The California Office of the State Fire Marshal (“OSFM”) finalized its regulations implementing Best Available Technology (“BAT”) requirements for hazardous liquid pipelines, effective October 1, 2020. The proposed regulations, discussed in more detail in three previous alerts (October 28, 2019, October 3, 2019 and March 11, 2019), implement AB 864, which became law in 2015 and requires installation of BAT on new and existing intrastate hazardous liquid pipelines near environmentally and ecologically sensitive areas (“EESA”) in the Coastal Zone. BAT must provide the greatest degree of protection by limiting the quantity of release in the event of a spill, taking into consideration whether technology currently in use is sufficient or there is pipeline technology that could be purchased anywhere in the world should be installed to achieve BAT.
The final regulations also set compliance deadlines for pipeline operators. By May 1, 2021, pipeline operators may submit a request for exemption for any pipeline otherwise subject to the regulations from which the operator can demonstrate that a spill would not impact EESA in the Coastal Zone. For nonexempt pipelines, operators must submit a risk analysis and BAT implementation plan by October 1, 2021. The risk analysis and BAT evaluation requires a detailed review of the consequences of potential releases and an analysis of the latest spill detection and prevention technology. OSFM is required to determine if the risk analysis is adequate and complies with the regulation within 90 days, unless it shows good cause for additional time to review.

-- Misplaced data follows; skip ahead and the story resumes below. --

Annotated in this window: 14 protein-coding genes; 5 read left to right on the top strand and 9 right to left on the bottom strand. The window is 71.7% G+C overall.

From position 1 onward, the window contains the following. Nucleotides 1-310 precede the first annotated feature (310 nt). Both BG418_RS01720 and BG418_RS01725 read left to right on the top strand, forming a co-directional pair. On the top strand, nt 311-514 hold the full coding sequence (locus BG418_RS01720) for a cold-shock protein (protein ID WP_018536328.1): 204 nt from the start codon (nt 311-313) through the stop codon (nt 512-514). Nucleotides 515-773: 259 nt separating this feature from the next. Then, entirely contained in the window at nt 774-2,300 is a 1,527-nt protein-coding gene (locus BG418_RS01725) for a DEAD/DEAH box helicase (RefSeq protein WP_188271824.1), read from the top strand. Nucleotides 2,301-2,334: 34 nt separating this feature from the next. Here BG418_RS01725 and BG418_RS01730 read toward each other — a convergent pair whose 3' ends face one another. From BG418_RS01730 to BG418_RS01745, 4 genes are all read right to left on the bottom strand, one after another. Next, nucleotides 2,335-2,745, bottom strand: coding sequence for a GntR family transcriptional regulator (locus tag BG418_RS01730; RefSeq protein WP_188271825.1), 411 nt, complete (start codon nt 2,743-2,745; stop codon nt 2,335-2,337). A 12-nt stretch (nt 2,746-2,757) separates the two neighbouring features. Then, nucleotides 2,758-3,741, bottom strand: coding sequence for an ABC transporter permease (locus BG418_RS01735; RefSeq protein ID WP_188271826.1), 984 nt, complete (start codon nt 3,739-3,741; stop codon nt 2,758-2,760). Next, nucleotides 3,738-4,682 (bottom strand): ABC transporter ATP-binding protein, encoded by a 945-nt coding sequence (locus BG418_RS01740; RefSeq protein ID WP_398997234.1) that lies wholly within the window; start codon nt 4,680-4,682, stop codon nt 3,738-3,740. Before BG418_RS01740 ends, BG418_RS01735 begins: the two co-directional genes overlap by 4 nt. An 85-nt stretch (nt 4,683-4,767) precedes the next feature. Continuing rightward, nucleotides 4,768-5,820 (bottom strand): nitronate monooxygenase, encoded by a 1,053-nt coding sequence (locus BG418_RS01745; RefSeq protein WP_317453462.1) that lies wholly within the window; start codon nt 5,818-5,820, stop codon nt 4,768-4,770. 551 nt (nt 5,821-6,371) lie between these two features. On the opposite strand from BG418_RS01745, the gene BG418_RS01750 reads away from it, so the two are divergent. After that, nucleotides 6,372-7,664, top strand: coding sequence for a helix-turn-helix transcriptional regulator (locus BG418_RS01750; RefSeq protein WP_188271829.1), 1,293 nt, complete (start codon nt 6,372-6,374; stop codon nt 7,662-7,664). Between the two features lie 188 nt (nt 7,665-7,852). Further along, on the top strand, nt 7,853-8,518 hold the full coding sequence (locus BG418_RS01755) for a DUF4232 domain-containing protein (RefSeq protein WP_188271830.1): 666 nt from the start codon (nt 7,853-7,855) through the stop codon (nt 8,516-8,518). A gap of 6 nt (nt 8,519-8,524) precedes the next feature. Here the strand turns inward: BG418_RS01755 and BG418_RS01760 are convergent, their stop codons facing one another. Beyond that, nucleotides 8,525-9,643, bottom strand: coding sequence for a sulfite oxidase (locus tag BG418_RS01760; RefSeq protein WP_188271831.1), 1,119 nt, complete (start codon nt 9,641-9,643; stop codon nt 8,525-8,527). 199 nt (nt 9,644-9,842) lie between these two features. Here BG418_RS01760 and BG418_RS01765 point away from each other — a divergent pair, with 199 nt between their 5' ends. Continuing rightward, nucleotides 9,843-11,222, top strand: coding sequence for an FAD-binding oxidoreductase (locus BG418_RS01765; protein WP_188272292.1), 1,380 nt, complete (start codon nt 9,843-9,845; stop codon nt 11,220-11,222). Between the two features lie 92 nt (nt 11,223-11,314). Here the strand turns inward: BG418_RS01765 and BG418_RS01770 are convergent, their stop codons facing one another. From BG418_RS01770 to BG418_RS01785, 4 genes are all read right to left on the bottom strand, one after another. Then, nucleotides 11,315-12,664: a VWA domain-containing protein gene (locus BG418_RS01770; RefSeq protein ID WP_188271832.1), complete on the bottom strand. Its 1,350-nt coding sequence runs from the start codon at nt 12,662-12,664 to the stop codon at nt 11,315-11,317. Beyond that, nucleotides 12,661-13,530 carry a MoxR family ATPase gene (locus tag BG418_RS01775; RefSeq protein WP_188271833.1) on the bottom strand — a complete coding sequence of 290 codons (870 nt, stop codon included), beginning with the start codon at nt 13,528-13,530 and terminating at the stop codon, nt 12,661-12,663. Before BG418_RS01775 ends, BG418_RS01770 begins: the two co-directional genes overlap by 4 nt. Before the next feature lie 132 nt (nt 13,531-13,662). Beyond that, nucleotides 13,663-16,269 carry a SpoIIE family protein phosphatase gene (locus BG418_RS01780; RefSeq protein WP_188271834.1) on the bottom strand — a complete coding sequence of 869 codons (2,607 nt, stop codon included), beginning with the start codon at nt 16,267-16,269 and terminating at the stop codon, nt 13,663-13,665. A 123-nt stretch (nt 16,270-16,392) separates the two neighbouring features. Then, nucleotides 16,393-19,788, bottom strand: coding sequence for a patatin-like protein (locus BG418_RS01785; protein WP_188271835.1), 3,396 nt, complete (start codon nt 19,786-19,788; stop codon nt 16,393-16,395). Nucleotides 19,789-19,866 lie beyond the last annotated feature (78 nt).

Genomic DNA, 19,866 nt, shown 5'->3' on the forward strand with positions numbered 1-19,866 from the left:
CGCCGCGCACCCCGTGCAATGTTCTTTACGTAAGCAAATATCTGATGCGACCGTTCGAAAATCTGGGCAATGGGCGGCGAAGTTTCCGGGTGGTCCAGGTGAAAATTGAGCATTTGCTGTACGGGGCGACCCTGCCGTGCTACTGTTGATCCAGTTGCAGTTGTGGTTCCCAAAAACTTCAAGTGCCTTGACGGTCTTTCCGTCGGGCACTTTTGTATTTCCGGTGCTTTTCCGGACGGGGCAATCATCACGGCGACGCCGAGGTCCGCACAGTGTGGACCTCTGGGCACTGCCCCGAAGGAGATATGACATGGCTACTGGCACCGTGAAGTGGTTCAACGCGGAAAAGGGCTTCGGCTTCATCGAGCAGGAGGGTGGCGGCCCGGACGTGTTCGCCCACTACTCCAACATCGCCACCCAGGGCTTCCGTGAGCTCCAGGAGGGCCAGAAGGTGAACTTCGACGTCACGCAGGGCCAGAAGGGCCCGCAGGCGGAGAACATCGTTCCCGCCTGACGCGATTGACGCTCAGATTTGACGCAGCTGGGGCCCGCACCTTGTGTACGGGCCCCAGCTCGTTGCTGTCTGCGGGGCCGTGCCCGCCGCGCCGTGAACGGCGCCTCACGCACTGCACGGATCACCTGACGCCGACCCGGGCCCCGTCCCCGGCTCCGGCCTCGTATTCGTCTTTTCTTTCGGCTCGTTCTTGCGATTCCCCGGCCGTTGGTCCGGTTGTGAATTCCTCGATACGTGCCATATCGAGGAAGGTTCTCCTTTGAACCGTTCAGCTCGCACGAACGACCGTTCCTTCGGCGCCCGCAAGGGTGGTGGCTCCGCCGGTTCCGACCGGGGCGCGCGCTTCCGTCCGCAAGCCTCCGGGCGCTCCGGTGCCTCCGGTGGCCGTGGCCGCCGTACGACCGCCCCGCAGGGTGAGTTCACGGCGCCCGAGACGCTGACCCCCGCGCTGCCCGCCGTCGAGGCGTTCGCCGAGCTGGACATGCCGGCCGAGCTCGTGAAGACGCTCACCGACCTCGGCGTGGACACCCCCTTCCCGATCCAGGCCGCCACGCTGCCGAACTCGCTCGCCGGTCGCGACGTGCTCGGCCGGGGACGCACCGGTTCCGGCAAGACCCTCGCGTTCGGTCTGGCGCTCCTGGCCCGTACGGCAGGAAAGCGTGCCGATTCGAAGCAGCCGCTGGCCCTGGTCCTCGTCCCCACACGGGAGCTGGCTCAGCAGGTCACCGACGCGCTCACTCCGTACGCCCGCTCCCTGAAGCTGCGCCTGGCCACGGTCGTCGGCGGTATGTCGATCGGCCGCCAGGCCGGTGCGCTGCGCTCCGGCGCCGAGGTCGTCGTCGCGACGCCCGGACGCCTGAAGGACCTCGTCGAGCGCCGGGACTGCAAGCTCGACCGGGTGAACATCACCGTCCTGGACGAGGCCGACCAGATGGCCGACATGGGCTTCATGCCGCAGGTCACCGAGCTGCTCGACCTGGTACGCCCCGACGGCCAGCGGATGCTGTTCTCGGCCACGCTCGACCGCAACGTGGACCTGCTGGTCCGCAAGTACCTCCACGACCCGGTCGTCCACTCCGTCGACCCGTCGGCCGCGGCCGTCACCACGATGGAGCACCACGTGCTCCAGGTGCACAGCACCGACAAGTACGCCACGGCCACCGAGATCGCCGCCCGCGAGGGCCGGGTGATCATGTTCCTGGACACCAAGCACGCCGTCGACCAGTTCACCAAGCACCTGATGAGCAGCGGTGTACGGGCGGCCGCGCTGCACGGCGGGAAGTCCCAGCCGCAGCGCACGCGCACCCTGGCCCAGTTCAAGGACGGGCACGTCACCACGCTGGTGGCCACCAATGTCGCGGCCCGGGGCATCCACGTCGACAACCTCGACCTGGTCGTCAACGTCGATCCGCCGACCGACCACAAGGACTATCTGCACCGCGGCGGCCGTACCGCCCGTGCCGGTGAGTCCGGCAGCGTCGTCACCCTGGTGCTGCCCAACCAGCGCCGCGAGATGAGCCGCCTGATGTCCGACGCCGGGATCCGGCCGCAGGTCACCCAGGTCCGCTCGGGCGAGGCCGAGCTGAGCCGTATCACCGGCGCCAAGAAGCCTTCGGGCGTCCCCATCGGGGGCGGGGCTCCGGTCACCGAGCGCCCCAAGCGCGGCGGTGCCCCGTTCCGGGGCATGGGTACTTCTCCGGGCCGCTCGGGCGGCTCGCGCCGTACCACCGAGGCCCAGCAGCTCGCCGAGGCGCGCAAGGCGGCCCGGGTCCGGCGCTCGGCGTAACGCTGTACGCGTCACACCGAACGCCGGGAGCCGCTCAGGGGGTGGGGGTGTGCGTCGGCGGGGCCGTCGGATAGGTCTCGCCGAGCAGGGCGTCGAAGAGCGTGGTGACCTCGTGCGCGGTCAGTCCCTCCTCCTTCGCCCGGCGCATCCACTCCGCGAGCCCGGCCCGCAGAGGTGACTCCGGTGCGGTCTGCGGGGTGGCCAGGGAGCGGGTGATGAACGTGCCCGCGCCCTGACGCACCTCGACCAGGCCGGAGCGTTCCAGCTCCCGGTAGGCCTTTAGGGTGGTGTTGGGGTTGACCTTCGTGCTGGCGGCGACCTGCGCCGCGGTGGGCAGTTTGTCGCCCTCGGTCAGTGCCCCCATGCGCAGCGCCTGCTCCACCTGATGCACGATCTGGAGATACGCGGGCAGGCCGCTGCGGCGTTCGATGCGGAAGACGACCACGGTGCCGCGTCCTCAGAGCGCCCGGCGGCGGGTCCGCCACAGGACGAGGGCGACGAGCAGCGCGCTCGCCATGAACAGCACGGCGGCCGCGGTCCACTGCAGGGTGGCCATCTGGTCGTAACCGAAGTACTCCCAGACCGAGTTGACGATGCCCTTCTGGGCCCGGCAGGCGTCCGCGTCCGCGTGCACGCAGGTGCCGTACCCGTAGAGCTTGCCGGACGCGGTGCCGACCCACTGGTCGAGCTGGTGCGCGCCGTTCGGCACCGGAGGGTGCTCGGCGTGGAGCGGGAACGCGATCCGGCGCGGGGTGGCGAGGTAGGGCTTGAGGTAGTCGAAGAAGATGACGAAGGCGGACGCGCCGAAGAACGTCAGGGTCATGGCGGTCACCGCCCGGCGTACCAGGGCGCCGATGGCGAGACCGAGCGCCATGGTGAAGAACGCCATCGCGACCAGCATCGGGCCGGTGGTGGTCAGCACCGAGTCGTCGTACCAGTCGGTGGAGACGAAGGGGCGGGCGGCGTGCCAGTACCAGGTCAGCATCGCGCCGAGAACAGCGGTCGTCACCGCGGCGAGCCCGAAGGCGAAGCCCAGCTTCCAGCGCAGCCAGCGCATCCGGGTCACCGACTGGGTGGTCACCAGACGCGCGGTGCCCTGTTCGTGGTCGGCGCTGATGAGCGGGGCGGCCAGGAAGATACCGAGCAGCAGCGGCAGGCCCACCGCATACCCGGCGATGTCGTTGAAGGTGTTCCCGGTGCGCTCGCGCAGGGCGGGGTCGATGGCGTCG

Within 60 days of approval of the risk analysis, operators must submit a detailed supplemental implementation plan that includes a timetable for installation of BAT and a startup plan. Installation of BAT must be completed on existing pipelines by April 1, 2023. The regulations allow OSFM to commence enforcement against operators who do not complete BAT installation by the April 1, 2023 deadline, unless the operator demonstrates good cause for delay.
Pipeline operators will face significant uncertainties and challenges over the next few years as these regulations are implemented. Industry comments indicate several areas of ambiguity remain that will only be determined as operators submit requests for exemption, risk analyses and BAT implementation plans for OSFM approval. For example, which pipelines are located “near” an EESA in the coastal zone and, thus, subject to the BAT requirement remains to be seen. Also, how OSFM will apply the definition of BAT, which includes any technology “that could be purchased anywhere in the world.” Industry has also voiced concerns regarding the cost of compliance with the regulation and whether the BAT implementation deadline provides sufficient time for OSFM review, obtaining local permits and approvals, as well as design and construction.
The regulations commence at 19 California Code of Regulations section 2100. Rulemaking materials are available here under (PLS) Intrastate Hazardous Liquid Pipelines – Best Available Technologies AB864.